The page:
Huawei FreeBuds 5 Review
The most unique-looking earbuds we've seen
The Huawei FreeBuds 5 are a complete rethinking of the FreeBuds design language, with a rather unique look compared to the rest of the true wireless competition. It’s not just a fashion choice either, with a comfortable open-ear fit, impressive audio performance and handy smarts. It’s just a shame the battery life dwindles so much when the (not quite successful) ANC is active.
- Unique, stylish design
- Superbly comfortable fit
- Impressive sound performance
- Middling battery life
- AI Life app can be difficult to install on Android
- ANC doesn’t make much of a difference
- UKRRP: £139.99
- EuropeRRP: €159.99
- Unique designSports a unique design that separates them from the rest of the competition
- Impressive bass performanceUltra Magnetic driver that aims to deliver deep bass
- Fast charging techTwo hours of use from a 5 minute charge
The Huawei FreeBuds 5 don’t look anything like the FreeBuds 4 that came before them. In fact, the FreeBuds 5 don’t resemble any of the most popular earbuds in 2023, with a rather unique design that’s best described as a cross between organic and metallic.
It’s a design that works though; the buds not only look incredibly stylish but the open-ear design allows for a comfortable fit without going deep into the ear canal like some ear-tipped alternatives. And, despite the open design, bass performance is still excellent.
It’s just a shame that I can’t say the same about the Active Noise Cancellation (ANC), which doesn’t blend well with the open design of the buds and does little to quieten the environment.
Still, with other key features including wireless Hi-Res audio support, a low-latency mode for gaming and fast charging tech, the Huawei FreeBuds 5 remain a stylish-yet-capable option that costs less than Apple’s third-gen AirPods.
- Unique design and finish
- Open-ear design
- Very comfortable to wear
The FreeBuds 5 not only look completely different to the FreeBuds 4, but practically any other set of true wireless earbuds on the market in 2023. An AirPods dupe, these are certainly not.
In fact, I’d liken the oddly organic-yet-metallic look to Terminator’s T2000, looking more like liquid metal drops than your typical wireless earbuds. I adore the design and applaud Huawei for doing something different, and they’re still oddly stylish. Everyone I’ve shown them to during my month with the buds complemented the odd design.
It also helps that the buds are available in attractive colourful finishes including Ceramic White, Coral Orange and Frost Silver, with the buds sporting a shiny reflective finish that adds to the premium look – though it can also make fingerprints and smudges much more noticeable as a result.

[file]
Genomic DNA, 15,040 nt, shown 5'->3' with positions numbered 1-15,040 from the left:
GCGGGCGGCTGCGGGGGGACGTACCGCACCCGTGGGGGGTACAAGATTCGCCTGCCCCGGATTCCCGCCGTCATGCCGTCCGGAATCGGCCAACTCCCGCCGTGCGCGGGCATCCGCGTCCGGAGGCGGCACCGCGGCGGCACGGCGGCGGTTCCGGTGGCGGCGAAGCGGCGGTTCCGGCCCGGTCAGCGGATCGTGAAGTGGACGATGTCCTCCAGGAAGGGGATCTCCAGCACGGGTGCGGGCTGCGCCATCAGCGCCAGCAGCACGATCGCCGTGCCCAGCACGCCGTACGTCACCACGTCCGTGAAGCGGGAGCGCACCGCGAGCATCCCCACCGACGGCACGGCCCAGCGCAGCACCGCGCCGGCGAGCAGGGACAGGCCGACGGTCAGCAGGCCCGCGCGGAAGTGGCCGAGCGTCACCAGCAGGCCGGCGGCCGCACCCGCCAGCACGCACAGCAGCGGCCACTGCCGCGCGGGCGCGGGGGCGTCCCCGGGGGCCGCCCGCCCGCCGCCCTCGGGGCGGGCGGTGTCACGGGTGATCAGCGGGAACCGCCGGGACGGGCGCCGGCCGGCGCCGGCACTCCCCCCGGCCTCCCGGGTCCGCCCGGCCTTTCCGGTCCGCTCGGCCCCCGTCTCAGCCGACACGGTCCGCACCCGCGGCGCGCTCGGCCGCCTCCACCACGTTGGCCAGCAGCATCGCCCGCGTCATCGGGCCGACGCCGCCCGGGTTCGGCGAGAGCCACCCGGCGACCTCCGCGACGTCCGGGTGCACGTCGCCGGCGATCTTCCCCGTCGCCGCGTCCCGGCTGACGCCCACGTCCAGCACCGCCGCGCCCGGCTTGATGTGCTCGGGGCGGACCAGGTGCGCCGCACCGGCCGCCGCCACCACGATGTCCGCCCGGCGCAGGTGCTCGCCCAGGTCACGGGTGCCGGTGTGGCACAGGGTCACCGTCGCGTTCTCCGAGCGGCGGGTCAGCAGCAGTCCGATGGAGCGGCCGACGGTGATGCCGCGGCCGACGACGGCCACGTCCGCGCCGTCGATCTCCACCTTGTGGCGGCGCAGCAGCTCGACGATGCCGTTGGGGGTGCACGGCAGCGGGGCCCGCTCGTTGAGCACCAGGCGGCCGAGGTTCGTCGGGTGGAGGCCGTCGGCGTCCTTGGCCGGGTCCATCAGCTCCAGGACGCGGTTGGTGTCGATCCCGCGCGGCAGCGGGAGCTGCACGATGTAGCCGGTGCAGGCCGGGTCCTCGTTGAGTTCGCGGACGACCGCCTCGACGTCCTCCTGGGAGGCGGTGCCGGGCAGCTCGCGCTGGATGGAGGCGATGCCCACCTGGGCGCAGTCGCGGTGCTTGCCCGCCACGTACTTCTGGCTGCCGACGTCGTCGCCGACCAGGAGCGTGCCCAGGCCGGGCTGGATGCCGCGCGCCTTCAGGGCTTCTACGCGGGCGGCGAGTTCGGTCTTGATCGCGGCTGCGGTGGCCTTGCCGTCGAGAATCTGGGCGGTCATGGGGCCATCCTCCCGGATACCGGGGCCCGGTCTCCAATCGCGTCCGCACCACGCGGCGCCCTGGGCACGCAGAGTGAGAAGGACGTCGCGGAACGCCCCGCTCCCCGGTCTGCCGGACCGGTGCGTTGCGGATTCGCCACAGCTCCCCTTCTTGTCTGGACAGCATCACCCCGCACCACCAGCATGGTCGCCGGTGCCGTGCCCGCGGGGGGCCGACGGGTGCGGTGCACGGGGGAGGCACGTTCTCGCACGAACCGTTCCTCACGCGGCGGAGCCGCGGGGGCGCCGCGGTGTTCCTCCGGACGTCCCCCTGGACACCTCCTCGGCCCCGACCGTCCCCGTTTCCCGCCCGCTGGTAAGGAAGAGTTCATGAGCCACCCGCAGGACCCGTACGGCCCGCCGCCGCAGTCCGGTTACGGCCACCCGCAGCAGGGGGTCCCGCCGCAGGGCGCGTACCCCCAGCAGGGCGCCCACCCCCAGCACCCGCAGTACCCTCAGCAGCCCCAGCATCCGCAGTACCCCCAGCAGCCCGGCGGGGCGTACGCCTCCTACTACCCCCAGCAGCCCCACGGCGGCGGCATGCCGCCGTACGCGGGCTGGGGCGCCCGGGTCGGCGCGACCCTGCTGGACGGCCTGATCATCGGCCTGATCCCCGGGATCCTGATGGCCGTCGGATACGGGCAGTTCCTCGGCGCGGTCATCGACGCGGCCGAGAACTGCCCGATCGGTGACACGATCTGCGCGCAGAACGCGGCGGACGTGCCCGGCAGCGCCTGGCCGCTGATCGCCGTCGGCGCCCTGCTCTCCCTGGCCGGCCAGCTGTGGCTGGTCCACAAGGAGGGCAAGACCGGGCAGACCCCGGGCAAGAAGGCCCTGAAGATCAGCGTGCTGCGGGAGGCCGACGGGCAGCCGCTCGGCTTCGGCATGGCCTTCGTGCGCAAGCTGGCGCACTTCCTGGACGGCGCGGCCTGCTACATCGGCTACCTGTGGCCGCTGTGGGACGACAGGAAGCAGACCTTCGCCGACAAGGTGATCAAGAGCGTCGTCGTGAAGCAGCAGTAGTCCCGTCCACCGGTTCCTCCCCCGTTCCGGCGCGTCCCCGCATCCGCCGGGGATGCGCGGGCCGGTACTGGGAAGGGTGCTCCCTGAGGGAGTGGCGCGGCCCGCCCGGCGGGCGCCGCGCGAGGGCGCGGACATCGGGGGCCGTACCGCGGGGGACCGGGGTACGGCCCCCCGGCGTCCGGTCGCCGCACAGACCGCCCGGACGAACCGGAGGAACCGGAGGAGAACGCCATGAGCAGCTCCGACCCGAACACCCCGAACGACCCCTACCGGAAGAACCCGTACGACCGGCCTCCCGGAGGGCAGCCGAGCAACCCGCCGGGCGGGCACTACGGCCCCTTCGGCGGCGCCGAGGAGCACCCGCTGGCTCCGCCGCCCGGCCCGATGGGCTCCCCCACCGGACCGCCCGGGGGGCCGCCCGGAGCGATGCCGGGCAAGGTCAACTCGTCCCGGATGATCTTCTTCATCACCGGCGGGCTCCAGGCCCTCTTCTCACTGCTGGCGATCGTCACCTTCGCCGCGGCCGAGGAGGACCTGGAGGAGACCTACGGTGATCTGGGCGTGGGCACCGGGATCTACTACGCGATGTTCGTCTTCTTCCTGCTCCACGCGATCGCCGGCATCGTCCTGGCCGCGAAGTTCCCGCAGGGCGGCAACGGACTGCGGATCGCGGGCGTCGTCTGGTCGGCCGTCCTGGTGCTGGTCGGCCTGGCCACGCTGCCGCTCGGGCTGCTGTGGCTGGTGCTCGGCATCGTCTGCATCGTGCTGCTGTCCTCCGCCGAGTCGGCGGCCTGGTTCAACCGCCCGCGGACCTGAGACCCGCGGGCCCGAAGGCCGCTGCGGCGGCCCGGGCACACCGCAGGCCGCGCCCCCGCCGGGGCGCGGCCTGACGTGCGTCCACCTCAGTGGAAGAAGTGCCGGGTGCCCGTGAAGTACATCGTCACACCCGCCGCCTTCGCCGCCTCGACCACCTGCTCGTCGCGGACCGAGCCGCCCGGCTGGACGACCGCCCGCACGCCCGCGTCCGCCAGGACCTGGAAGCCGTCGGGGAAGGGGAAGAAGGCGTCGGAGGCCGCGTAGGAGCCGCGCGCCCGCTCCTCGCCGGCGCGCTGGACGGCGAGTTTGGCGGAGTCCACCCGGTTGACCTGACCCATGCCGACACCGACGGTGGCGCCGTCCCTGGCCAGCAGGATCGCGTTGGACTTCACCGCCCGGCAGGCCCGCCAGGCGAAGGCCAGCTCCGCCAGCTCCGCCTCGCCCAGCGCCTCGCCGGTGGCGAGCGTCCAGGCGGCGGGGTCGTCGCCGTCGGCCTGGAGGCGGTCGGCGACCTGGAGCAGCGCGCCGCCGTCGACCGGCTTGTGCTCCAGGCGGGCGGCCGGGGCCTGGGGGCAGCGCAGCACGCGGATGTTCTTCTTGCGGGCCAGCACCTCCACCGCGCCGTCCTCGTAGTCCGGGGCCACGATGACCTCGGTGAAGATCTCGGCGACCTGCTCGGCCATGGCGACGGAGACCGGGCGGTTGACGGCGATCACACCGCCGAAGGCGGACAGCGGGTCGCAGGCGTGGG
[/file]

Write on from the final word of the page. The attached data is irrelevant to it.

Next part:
The design isn’t solely focused on being fashionable either; the thick stems have the perfect groove for gripping the buds, making it a doddle to grab them out of the charging case and adjust the fit in-ear without accidentally toggling the touch controls.
The open design of the buds means you won’t find eartips here, and that might lead some to believe that the buds won’t be as secure as tipped alternatives, but that couldn’t be further from the truth.
Admittedly, donning the buds for the first time, I expected them to fall out within minutes. They don’t feel like they go in the ear, but rather sit perfectly balanced on the outer edge of the ear canal. However, much to my surprise, the buds always stayed perfectly in place regardless of what I was doing, even staying secure during a (rare, and slightly embarrassing) jog.
This also means they’re much more comfortable than tipped alternatives without that fatigue you feel after long listening sessions, and there’s none of that ‘bunged-up’ feeling here either. In fact, they’re so comfortable that I’ve used them to listen to the sound of rain to fall asleep – and I sleep on my side. That’s a feat that has been exclusive to Apple’s AirPods 3 up until now.
When not in active use, the FreeBuds 5 live in a pocketable egg-shaped charge case, making it instantly stand out from the sea of AirPod case dupes not only in terms of look, sporting a frosted finish matching the buds, but the overall design.